What is it we are losing, exactly, and why? In poems with titles such as “American Man in Final,” “Thoughts of Freedom Dying,” “Oh, America,” and “Statues Fall,” Finch laments:

Our might,

our freedom, our strength, our land our culture

faded into memory, traveled faraway, gone forever.

And:

This moment of a nation, a people who lived free,

lived in liberty so unique, so true, so brief.

Praise be to God for all of it – even if fleeting, fading, and gone.

It was, in our time, glorious.

He lays the blame for our decline on the false “love of our own created gods” and our failure to stand firm against an internal enemy:

We didn’t hold fast, lost faith, and now,

slipped and vanishing before our eyes,

in a generation’s blink taken, given, freedom

whisking past like whispers of ghosts.

A progressive rise, revolt of elites, opened borders

sovereignty spent, all for profit and power, and nothing left.

Land of gutted factories, torn families, wasted lives

shattered dreams, vacant, blown-through memories.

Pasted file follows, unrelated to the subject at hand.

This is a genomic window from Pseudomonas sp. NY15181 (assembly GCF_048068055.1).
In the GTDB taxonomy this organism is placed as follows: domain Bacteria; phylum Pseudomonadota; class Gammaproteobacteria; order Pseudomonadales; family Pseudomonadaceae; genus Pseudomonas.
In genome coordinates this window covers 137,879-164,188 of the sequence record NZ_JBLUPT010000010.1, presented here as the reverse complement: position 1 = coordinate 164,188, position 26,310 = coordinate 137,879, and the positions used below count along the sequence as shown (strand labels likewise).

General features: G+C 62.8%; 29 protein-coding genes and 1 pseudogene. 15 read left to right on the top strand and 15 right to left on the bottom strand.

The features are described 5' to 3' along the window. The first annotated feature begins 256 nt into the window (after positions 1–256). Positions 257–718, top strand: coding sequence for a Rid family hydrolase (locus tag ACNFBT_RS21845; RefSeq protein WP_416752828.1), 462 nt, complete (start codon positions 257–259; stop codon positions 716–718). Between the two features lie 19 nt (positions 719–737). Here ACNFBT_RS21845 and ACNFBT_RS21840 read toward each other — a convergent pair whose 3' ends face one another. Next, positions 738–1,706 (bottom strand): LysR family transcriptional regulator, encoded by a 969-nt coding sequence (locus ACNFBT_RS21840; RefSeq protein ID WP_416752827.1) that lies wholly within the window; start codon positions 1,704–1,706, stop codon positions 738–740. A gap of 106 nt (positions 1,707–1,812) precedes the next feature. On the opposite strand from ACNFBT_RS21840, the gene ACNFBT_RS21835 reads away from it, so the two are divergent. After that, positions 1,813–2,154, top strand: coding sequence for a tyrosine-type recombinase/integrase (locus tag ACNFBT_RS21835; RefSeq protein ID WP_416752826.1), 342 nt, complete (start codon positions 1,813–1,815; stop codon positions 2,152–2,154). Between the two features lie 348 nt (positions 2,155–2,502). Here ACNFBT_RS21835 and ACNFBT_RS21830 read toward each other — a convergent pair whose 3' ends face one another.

Not only America is fading, but our broader civilization as well. In “The Last of the West,” Finch mourns Christendom’s decline in the face of a surging “beast from Hades itself, the Saracen, / from the blood-red desert of a fire from the belly,” which “burns our holy cities and faithful to the ground.” He asks, “Has it come to this, the end? / The last fade of the westward sun sets, the era of kings and Christ falls.”

Finch isn’t without hope or fighting spirit, however. In “To the White City,” he calls for the glorious city now known as Istanbul, “a city from the ancients, glory of Athens, Rome, and Jerusalem / All awoken in one, one soaring, climbing, great rise of faith,” a city “bequeathed by Constantine for our Lord,” to emerge as a symbol of Christian preeminence once again amid the “desert vastness East”:

Awaken! Constantinople, ascend from our dreams and take your place.

Take us home to the Lord’s embrace on this heavenly day.